Faceoff: Finding a Future Dynasty Stud
Clayton Gray: From a dynasty perspective, name a player who is unlikely to contribute this year but could be a monster later in his career.
Matt Waldman: I could name enough to fill a book, and I could probably give you a lot of obvious picks at running back, wide receiver, and tight end. In fact, I have to name one: Taylor Thompson, the Titans tight end conversion from SMU. Thompson was a defensive end in college but after he was asked to take reps at his old high school position of tight end at the East-West Shrine Game, he was immediately on scouts' radar. Thompson is a fluid athlete with Rob Gronkowski-like physical dimensions and soft hands. He's a natural pass catcher and already impressing in training camp. Pass protection will be the one component of his game that will hold him back this year and because Craig Stevens is among the best blocking tight ends in the NFL, Thompson will be brought along slowly in this aspect of his play. However, I'm confident that Thompson will become an all-around tight end, make Jared Cook expendable, and become a top-five talent at his position for fantasy owners.
Sigmund Bloom: David Wilson is struggling with pass protection and the playbook, but he has the balance, lower body strength, lateral agility, and speed to be a big play waiting to happen on every touch. Ahmad Bradshaw's feet and ankles weren't built for the long haul, so Wilson will get his shot soon. He'll be a perfect buy low this offseason assuming the Giants bring him along slowly this year.
Jeff Pasquino: Talk about your open-ended questions..... so many names, where to begin?
I don't see one of these at quarterback nor tight end (although I do like some deep, dark tight ends), so I will focus just one RB and one WR.
Michael Floyd is just fourth on the Arizona depth chart, but Andre Roberts and Early Doucet don't do anything for anyone really. Next year Floyd could start opposite Larry Fitzgerald and be catching passes from Matt Barkley. That's great upside to me.
At tailback, Isaiah Pead more than looks the part of a stud, feature tailback. Steven Jackson will do all he can to keep that rookie on the bench, but once Pead gets a decent workload he could easily take over as a starter and a star. Jeff Fisher will feed him lots of carries, but Jackson is motivated to show that he has lots left in the tank and keep the rookie on the bench.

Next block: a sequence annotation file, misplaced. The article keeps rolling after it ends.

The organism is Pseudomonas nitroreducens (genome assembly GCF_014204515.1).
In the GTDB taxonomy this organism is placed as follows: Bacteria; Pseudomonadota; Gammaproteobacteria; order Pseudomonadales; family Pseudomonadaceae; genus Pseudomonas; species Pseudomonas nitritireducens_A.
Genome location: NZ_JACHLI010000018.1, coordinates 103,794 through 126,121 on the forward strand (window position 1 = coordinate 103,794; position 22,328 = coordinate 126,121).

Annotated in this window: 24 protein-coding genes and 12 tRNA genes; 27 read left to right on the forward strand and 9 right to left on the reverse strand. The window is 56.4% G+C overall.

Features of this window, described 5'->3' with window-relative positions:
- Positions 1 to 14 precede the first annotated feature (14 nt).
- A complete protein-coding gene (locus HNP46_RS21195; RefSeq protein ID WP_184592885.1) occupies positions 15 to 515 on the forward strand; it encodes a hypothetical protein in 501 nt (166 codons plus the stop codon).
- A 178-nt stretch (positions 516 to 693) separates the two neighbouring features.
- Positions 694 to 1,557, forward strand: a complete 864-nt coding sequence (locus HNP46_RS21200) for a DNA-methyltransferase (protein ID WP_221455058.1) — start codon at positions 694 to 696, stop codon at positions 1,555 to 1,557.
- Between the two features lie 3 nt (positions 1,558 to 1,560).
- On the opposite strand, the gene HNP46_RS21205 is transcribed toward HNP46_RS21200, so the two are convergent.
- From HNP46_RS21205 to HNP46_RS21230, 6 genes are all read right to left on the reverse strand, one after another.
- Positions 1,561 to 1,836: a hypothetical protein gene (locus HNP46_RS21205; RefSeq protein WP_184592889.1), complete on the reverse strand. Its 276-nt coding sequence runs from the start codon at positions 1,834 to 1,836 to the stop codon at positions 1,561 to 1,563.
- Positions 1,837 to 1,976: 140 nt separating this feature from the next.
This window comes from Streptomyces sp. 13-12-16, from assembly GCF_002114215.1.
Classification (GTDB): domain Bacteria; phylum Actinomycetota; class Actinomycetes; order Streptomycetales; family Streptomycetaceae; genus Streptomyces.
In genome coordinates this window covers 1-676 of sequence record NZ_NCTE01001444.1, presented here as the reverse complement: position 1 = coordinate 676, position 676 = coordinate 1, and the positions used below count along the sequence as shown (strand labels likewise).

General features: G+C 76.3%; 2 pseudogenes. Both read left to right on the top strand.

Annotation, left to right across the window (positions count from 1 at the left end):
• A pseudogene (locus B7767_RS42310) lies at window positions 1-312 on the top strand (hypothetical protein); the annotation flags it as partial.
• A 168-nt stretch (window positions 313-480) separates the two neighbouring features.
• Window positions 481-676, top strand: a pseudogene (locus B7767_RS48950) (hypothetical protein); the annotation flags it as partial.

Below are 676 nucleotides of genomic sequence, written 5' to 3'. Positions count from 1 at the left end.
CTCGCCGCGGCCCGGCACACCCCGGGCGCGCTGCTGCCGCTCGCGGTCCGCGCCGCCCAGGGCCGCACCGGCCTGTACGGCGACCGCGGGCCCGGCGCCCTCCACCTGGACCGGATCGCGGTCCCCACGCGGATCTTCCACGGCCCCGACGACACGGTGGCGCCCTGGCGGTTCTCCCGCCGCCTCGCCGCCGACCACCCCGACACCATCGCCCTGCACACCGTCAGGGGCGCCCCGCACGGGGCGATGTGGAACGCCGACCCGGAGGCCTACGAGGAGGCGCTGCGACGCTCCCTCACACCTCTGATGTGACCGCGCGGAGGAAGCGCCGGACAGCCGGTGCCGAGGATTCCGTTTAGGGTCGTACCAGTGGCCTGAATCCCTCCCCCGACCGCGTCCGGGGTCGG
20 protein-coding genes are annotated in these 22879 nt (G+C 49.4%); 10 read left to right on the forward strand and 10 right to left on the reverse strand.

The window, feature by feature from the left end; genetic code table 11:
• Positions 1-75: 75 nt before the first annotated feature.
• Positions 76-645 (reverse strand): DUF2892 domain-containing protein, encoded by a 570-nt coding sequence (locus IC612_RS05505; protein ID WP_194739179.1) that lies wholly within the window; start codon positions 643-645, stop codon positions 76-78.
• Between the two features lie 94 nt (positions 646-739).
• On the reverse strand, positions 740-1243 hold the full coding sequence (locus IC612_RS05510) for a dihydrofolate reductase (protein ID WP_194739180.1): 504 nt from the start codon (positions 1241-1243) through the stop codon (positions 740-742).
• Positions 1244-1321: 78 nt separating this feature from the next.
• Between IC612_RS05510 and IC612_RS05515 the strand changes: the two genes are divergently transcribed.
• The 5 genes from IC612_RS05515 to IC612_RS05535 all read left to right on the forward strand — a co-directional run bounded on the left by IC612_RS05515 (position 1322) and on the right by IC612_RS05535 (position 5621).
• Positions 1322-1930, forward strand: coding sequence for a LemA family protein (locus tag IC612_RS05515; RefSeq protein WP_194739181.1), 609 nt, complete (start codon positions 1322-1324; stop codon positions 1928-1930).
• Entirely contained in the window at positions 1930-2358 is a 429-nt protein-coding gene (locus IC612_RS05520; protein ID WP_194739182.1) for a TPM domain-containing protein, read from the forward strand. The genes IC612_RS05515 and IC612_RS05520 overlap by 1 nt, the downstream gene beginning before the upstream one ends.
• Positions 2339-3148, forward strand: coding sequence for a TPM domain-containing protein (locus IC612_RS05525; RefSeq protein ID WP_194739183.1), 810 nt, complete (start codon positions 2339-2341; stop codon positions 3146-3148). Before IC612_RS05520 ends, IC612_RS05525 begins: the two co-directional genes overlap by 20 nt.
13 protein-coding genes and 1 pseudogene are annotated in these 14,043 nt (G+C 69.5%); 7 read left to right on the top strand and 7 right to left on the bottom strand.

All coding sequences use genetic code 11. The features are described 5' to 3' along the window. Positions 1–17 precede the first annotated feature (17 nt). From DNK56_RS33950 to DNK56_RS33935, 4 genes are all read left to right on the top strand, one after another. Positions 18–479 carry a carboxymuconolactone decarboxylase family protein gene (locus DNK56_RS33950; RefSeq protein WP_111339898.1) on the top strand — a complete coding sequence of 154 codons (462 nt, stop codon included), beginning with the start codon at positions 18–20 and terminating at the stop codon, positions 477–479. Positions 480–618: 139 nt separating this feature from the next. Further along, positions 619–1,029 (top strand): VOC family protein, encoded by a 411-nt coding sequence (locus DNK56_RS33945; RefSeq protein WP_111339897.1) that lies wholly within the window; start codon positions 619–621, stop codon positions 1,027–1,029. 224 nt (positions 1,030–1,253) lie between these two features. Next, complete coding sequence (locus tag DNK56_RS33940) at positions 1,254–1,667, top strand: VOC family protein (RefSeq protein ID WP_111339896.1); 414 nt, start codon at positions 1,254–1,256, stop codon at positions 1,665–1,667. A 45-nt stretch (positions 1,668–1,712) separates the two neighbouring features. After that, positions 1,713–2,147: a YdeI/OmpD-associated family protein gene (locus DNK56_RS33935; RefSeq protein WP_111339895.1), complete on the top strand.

Maurile Tremblay: I'll name a tight end: Charger TE Ladarius Green. He won't see the field this year. He probably won't be active for any games. He's too raw and too skinny to contribute this season, but the Chargers are so enamored with his long-term potential as a pass-catcher that he's reportedly all but guaranteed a roster spot over the loser of the Randy McMichael-Dante Rosario battle for the #2 TE spot. The Chargers view Green as the heir apparent to Antonio Gates. He needs to add bulk and refine his route-running, but he is a natural athlete with good speed and hands. Give him a year on the bench, another year as a situational player in two-TE sets, and after that, he could be an NFL starter and a fantasy standout.
Mark Wimer: Bryce Brown/Chris Polk, running backs, Philadelphia
Neither is likely to get much playing time behind LeSean McCoy. But McCoy won't last forever as the starter in Philadelphia, one of the few "featured" running back gigs left in the NFL.
Brown has reportedly looked good in training camp, and Polk could move on to another team if Brown develops in Philadelphia - or Polk could be elevated in Philadelphia if Brown flames out. Neither guy was a high-profile pick (Brown went in the seventh round, Polk was undrafted) so they are usually available late/cheap in rookie drafts. I've been drafting both Brown and Polk in my dynasty leagues this year.